Police work often not about the bad guys
arkville Police Chief Kevin Chrisman wants to dispel a myth. He says local police spend little time enforcing laws. More time is actually spent connecting with community members.
Crime prevention, not law enforcement, accounts for most of officers’ time and energy and it often looks more like the compassionate acts of social workers than what many people consider typical police work.
“We’re not just chasing bad guys,” the veteran officer said during a recent telephone interview, adding that many social and other media exclusively portray police in violent pursuit.
“Enforcing the law is a very small percentage of what police do,” he said. “The rest of the time, it’s building relationships,” he said, adding that Parkville department uses what police call “the community policing philosophy.” The theory is that through positive experiences with police, “people get to know you and it builds a sense of trust.”
Officers often discover instances in which people need help by accident when they respond to calls for help, said Chrisman, the Parkville chief for the past 12 years. He would rather replace images implanted in the minds of citizens of officers physically sparring with protesters, for instance, with the more common trust-building acts of assistance.
Chrisman provided a few examples to prove his point. Several years ago, officers responded to a residence where they saw an infant sleeping in a plastic milk crate because the parents could not afford a baby bed. Chrisman purchased a bed using money from the Parkville Police Community Assistance Fund (PPCADF), an emergency account to which locals donate throughout the year. The fund also helps pay for an annual Christmas luncheon for senior citizens living at the Park Village apartment complex, Chrisman said.
Al Burns, owner of Al’s Bar and Grill, a Parkville sports bar, has donated chicken wings to the luncheon during recent years, Chrisman said, adding that the fund pays for the remainder of the costs of the event.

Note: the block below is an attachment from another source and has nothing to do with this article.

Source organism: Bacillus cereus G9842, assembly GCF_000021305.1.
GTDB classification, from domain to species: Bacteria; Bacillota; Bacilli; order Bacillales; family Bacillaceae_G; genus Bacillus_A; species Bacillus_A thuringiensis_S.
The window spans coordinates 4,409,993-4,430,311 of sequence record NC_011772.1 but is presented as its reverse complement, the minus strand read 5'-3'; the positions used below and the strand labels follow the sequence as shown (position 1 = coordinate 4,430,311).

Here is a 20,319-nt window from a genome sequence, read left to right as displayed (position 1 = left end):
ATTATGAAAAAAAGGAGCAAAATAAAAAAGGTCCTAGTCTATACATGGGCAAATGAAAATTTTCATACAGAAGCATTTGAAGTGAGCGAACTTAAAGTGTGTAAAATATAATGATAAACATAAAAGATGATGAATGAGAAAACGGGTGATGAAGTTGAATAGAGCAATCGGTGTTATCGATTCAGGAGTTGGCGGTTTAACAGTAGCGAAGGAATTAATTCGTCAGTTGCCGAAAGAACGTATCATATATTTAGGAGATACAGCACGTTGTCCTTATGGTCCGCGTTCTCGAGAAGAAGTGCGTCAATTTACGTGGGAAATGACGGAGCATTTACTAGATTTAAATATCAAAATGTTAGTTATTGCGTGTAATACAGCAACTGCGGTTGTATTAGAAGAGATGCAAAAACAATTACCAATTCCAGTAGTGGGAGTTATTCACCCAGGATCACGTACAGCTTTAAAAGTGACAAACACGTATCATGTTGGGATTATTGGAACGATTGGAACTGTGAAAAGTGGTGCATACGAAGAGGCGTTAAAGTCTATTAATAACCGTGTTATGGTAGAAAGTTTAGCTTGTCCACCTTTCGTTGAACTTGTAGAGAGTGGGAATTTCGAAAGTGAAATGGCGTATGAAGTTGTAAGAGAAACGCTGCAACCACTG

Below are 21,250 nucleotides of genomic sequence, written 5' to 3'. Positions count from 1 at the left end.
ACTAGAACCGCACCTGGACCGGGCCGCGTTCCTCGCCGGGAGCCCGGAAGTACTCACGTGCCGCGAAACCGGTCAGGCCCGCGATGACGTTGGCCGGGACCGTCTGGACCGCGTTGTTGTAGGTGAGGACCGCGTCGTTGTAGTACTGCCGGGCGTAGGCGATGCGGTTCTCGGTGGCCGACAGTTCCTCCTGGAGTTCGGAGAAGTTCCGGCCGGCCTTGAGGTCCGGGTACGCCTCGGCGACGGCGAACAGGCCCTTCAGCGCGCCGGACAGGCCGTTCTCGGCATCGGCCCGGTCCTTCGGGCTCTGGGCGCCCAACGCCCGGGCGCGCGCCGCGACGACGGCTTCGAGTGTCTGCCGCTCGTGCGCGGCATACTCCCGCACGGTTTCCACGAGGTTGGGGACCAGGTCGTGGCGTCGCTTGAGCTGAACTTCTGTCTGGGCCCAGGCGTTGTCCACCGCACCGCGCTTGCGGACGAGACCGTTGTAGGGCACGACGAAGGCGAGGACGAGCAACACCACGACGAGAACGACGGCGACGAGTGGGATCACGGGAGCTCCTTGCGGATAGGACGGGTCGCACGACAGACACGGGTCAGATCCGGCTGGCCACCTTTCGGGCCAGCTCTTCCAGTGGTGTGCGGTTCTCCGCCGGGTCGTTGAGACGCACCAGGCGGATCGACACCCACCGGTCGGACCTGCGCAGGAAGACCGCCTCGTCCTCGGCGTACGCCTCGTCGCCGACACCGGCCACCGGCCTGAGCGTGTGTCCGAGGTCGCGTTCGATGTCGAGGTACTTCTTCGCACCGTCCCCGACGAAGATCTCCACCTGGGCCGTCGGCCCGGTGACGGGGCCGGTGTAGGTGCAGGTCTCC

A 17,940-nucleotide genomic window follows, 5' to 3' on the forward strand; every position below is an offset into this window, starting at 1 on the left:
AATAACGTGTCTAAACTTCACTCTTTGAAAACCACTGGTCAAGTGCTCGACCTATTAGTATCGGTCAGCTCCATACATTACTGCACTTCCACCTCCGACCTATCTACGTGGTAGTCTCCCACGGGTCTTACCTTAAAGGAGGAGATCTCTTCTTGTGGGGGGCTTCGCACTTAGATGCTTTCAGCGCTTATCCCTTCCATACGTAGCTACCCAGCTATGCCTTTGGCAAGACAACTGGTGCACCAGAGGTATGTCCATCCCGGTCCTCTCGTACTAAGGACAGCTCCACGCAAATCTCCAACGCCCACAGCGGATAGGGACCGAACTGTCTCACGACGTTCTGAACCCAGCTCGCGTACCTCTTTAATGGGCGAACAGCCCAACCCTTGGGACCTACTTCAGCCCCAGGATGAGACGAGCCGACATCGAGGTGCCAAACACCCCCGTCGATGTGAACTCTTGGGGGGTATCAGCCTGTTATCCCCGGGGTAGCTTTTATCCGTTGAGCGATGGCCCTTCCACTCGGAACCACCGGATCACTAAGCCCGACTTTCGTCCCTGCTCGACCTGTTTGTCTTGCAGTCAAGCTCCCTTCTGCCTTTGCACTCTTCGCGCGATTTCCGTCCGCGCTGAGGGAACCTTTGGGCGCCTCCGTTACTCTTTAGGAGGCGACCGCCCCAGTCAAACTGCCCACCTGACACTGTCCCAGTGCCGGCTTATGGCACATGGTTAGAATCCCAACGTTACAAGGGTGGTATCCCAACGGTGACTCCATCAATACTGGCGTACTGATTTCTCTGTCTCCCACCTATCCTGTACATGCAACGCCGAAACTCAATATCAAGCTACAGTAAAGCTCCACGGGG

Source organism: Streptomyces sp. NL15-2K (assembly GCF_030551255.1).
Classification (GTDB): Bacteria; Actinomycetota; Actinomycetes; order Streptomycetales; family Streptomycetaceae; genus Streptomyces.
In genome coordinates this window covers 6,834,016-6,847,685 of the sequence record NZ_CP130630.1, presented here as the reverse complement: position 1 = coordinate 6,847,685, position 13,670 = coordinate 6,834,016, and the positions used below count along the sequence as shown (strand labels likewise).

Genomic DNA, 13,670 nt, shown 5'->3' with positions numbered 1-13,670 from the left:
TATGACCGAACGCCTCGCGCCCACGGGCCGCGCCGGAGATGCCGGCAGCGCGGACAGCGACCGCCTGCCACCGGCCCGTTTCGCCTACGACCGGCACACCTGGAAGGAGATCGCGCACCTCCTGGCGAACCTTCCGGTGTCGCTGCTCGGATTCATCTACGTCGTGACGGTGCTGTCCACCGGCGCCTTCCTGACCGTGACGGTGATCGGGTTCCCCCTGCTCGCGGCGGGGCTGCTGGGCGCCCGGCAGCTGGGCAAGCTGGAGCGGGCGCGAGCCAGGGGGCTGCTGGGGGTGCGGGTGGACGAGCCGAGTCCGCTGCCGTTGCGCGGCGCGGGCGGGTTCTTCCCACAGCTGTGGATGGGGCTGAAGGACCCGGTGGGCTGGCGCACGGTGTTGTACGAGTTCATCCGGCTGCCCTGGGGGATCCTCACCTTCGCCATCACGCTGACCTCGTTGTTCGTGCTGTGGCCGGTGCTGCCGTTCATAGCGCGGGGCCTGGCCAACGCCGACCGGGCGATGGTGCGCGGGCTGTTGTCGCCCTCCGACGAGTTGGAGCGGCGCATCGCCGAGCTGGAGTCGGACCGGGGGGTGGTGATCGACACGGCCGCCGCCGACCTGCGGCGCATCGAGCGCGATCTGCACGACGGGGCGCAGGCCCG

Another example is from early December when the community fund came to the aid of a young Parkville couple, whose car was stolen from their driveway of the apartment complex where they live. When Nick Espinosa and Abby Kendall called Parkville police to report the car stolen, they weren’t sure where their car ended up.
“We still thought someone was on the run with it,” Kendall said during a telephone interview.
Discovering the Honda’s location was difficult, she said, because the thief had removed the license plates. The Honda was towed from where it was abandoned near Front Street and likely was part of a local auto theft ring. Police also learned the vehicle had sustained interior damage during the theft.
When Chrisman overheard a telephone conversation between Parkville Police Det. Craig Hubbell and the owner of the storage lot, which included the fee of more than $800 for storage, Chrisman bargained with the owners and got the storage fee reduced to $150, which he paid using PPCAF money to get the vehicle released.
He then contacted Mike Higdon, owner of Arrow Tow in Parkville, who towed the car for free to Dave’s Foreign Auto Repair. That owner, Dave McKahan, repaired the car and replaced badly worn tires labor free, only charging the fund for parts, Chrisman said.
This is not the first time the two have donated services to help stretch the funds’ donations, the police chief said.
Chrisman also invited the couple to the department’s annual Shop with a Cop event in which local residents meet police officials and volunteers at a store to pick out childrens’ gifts and groceries.
Kendall said, “They (police) just kept adding (donations).”
The experience made a good impression on the couple’s two-year-old daughter, whom she said now has “a lot of new police officer friends.”
The couple’s daughter was among 21 children who received gifts this year and the fund financed about $8,500 in items.
While at the store this year, Chrisman overheard a shopper (who was not part of the Shop With a Cop event) tell his young son he could not afford to purchase a toy the boy wanted. Chrisman offered to pay for the toy and offered the family to join the shopping event, which they did.
While Shop With a Cop always leaves participating officers and volunteers with a feeling of satisfaction, this year was especially meaningful, given the extra burden some have faced due to COVID.
“It was just a really touching year,” he said, adding there were “a lot of individual incidents where we touched each others’ hearts. We do this every year, but I never get tired of talking about it and it makes you feel really good that you’re helping someone,” he said.
Because of the department and those who have donated to the fund, Kendall said, what started as a very bad experience with the theft of their car actually “had a happy ending.” She said, “It was a very blessed Christmas.”